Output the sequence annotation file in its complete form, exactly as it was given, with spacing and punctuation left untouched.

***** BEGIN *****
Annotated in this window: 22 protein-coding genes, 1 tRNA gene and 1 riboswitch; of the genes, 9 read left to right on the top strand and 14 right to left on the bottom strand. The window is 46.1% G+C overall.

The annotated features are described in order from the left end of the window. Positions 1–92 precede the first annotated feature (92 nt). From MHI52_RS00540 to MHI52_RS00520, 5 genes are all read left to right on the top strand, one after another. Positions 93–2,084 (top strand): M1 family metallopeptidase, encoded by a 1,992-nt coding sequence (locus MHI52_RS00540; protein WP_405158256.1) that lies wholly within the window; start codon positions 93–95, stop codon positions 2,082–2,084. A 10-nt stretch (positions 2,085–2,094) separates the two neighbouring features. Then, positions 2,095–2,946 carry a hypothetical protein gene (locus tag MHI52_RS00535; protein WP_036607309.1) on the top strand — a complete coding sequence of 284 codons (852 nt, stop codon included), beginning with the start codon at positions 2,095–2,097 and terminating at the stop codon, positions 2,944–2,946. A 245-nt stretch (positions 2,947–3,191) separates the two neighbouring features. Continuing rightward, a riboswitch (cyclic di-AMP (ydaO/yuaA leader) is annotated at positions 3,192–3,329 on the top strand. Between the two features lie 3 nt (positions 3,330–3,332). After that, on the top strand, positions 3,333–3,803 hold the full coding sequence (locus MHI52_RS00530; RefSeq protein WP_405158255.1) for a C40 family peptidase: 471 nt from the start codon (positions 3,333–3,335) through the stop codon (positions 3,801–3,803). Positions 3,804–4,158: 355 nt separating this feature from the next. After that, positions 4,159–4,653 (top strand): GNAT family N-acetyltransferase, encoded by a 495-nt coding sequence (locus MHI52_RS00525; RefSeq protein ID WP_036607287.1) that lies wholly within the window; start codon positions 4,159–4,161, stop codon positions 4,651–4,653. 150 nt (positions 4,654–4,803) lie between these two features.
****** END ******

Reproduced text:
Annotated in this window: 22 protein-coding genes, 1 tRNA gene and 1 riboswitch; of the genes, 9 read left to right on the top strand and 14 right to left on the bottom strand. The window is 46.1% G+C overall.

The annotated features are described in order from the left end of the window. Positions 1–92 precede the first annotated feature (92 nt). From MHI52_RS00540 to MHI52_RS00520, 5 genes are all read left to right on the top strand, one after another. Positions 93–2,084 (top strand): M1 family metallopeptidase, encoded by a 1,992-nt coding sequence (locus MHI52_RS00540; protein WP_405158256.1) that lies wholly within the window; start codon positions 93–95, stop codon positions 2,082–2,084. A 10-nt stretch (positions 2,085–2,094) separates the two neighbouring features. Then, positions 2,095–2,946 carry a hypothetical protein gene (locus tag MHI52_RS00535; protein WP_036607309.1) on the top strand — a complete coding sequence of 284 codons (852 nt, stop codon included), beginning with the start codon at positions 2,095–2,097 and terminating at the stop codon, positions 2,944–2,946. A 245-nt stretch (positions 2,947–3,191) separates the two neighbouring features. Continuing rightward, a riboswitch (cyclic di-AMP (ydaO/yuaA leader) is annotated at positions 3,192–3,329 on the top strand. Between the two features lie 3 nt (positions 3,330–3,332). After that, on the top strand, positions 3,333–3,803 hold the full coding sequence (locus MHI52_RS00530; RefSeq protein WP_405158255.1) for a C40 family peptidase: 471 nt from the start codon (positions 3,333–3,335) through the stop codon (positions 3,801–3,803). Positions 3,804–4,158: 355 nt separating this feature from the next. After that, positions 4,159–4,653 (top strand): GNAT family N-acetyltransferase, encoded by a 495-nt coding sequence (locus MHI52_RS00525; RefSeq protein ID WP_036607287.1) that lies wholly within the window; start codon positions 4,159–4,161, stop codon positions 4,651–4,653. 150 nt (positions 4,654–4,803) lie between these two features.